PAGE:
The test screening for the indie films The View From Here & Caliban’s showcased at Seoul Cinema last Friday to a full audience and received warm reception. Both shorts were filmed in South Korea and directed by an American in Korea, Kevin Lambert.
The View From Here
The night kicked off with The View from Here, written and directed by Lambert. The View from Here is a dark comedy/drama, deeply set in feelings, both underlying and apparent. This film follows an expat couple living in South Korea who are faced with complications in their relationship due to pornography addiction. The topic seems heavy, but it wasn’t the dominating theme of the film which allowed room for humour and affection to be seen in the main characters, played by Miles Meili and Wendy Taylor.
One of the elements that made The View from Here seem authentic was that the film wasn’t totally scripted. Although this film was rehearsed many times over 6 months, there was a lot of open dialogue. According to Lambert, the idea was to establish, “this is what happens in this scene, these are the beats we need to hit,” but the rest was organic, making every take different from the last. There was a lot of witty conversation and expat life observations between Meili and Taylor, giving the film some lighter moments in an otherwise heavy environment. One of the sound guys, Edward Burgos, said he found the filming emotionally straining to be a part of. “I was just the sound guy and I was tense,” said Burgos, on the topic of shooting some of the more heated scenes.
The filming of The View From Here was approached with a documentary style, with all handheld shots and no tripods. “The idea was that we wanted it to feel natural and unsettling,” said Lambert, much like real life often is. Caliban’s, in contrast, was approached with the classical film style, being in black and white and with less hand-held shots, ‘harking back to a different era of film,” said Lambert.
Caliban’s was originally a play, written and directed by Ray Salcedo two years ago. Transforming it into a short film piece, Lambert chose black and white for the classic glamour, since it showcases the elite 1% and their decadent lifestyle. This short film is set in a high-class restaurant filled with rich socialites where anything can be bought for a price – including human meat for dinner. Caliban’s was shot at a place called Trick Magic Bar in Myeongdong, Seoul, where they do magic tricks as part of the evening entertainment. The film’s set designer transformed the bar into a place of fine dining for those with a taste for the macabre on their palette.
As for the origins of this story, there are dark roots which led to this dark comedy. While reading a book on the North Korean famine a few years ago, Salcedo came across a passage where one North Korean woman is explaining to another why she should be eating human meat instead of animal meat. The salesmanship of this woman boasting the benefits of human meat seemed so ludicrous that it garnered a chuckle out of Salcedo, which gave him the spark. He remembered thinking, “if something that desperate can be twisted into something that can make you laugh, maybe a dark comedy could come of that.” That spark led to further research on cannibalism and the rest you’ll have to see for yourself.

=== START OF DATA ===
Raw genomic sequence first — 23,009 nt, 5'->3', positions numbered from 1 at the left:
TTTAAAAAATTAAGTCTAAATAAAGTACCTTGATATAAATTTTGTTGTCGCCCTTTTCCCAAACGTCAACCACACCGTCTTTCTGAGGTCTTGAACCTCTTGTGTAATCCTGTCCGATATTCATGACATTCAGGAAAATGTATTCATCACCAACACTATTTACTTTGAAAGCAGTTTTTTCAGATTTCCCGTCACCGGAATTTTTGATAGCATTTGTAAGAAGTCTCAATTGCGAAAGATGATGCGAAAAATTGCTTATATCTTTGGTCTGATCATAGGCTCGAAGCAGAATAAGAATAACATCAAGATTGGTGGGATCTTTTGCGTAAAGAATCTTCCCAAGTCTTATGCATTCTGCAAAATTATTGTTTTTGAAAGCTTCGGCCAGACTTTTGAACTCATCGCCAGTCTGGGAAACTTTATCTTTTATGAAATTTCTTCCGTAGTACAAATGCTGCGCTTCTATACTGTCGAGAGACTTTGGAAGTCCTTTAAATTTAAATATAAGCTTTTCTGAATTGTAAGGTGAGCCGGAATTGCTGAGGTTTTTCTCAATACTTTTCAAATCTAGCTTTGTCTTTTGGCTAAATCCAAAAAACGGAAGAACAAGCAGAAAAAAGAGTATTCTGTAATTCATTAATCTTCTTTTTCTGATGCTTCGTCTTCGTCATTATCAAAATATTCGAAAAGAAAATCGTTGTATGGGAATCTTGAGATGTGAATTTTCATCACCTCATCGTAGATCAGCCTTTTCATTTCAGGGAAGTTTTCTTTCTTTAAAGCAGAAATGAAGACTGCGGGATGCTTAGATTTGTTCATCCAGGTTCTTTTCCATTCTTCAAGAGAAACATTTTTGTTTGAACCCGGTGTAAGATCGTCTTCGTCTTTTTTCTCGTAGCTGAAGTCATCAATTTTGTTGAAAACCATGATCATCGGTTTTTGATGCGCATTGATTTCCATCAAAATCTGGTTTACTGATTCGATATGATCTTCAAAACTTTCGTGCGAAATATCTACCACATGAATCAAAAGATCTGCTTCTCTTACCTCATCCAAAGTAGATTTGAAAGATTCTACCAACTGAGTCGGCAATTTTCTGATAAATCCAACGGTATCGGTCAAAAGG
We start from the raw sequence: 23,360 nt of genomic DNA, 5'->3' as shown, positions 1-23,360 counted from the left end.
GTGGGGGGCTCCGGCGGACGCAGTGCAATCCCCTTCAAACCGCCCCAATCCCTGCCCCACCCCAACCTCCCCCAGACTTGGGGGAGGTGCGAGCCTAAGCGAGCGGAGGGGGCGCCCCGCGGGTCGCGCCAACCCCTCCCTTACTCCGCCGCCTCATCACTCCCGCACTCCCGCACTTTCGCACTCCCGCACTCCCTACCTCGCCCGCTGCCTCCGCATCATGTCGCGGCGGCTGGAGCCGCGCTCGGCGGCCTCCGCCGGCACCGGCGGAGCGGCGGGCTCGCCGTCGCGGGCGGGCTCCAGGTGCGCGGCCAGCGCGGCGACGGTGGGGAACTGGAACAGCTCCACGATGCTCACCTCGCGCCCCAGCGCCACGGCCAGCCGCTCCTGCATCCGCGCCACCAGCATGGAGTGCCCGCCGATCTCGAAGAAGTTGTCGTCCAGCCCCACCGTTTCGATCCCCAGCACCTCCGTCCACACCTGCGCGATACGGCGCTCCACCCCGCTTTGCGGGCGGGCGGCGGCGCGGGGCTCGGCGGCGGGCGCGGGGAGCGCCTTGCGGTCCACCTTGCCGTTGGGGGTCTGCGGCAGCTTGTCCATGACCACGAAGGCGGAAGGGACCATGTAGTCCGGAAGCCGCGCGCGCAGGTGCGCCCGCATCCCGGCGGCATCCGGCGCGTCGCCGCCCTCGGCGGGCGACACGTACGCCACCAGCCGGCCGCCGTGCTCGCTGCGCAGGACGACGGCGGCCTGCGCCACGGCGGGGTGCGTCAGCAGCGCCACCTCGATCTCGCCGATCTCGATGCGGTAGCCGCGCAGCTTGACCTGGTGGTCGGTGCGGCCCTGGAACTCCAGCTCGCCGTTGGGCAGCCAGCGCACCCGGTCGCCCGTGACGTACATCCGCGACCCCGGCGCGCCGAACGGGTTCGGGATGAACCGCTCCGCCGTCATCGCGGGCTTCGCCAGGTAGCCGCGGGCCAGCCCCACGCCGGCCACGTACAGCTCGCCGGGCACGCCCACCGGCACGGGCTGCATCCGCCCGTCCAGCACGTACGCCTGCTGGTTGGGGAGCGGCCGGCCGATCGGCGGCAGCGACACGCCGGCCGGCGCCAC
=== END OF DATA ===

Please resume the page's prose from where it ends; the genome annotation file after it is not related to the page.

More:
I had a few questions for director Kevin Lambert about The View from Here:
What made you want to tell the story of The View from Here?
I needed to address the issue of porn addiction which I felt (at the time) wasn’t getting any airtime. This was before Don Jon’s Addiction and even a few of the popular documentaries on the subject. I remember about a decade ago all you heard was “porn is healthy for men and relationships” and that never sat well with me. Of course, I didn’t want to hammer it over anyone’s head so there’s really not much mention of it. I just used it as a catalyst.
Was the topic of addiction for the sake of art or was it something more personal that you wanted to get off your chest?
It’s personal. Well, it was for art too of course. You have to challenge status quo, even if the idea is incorrect. I can’t be afraid to be wrong, but I am. Truly fearless films challenge everything and make a reasoned argument. I’m terrible at arguing so I let my characters do that for me.
In a sense, there is no final resolution in The View from Here. Did you consciously choose to let the viewer decide or did it happen organically?
It’s definitely an organic process. Just as a tomato plant grows however the hell it wants to, your film will inevitably take turns that are in ways out of your immediate control and lend to decisions that change the final version.
The handheld shooting style for The View from Here used two cameras to capture the scenes, one long lens and one short. The resulting imagery is unique as many shots fade in and out from blurry to sharp, often drawing your eye to a different part of the screen that what you’re used to. On that filming technique, Lambert said the filming was shot to feel like an untrained hand. He said, “it shouldn’t feel like a film crew even if it feels like someone’s there. People think they’re supposed to empathize with the characters, but in some ways I think they’re really empathizing with the lens. Averting their gaze, trying to get out of the room at times.”
Now that there’s finished copy of both The View from Here and Caliban’s, Lambert will be submitting the film to international film festivals around the world, so keep an eye out for the next screening.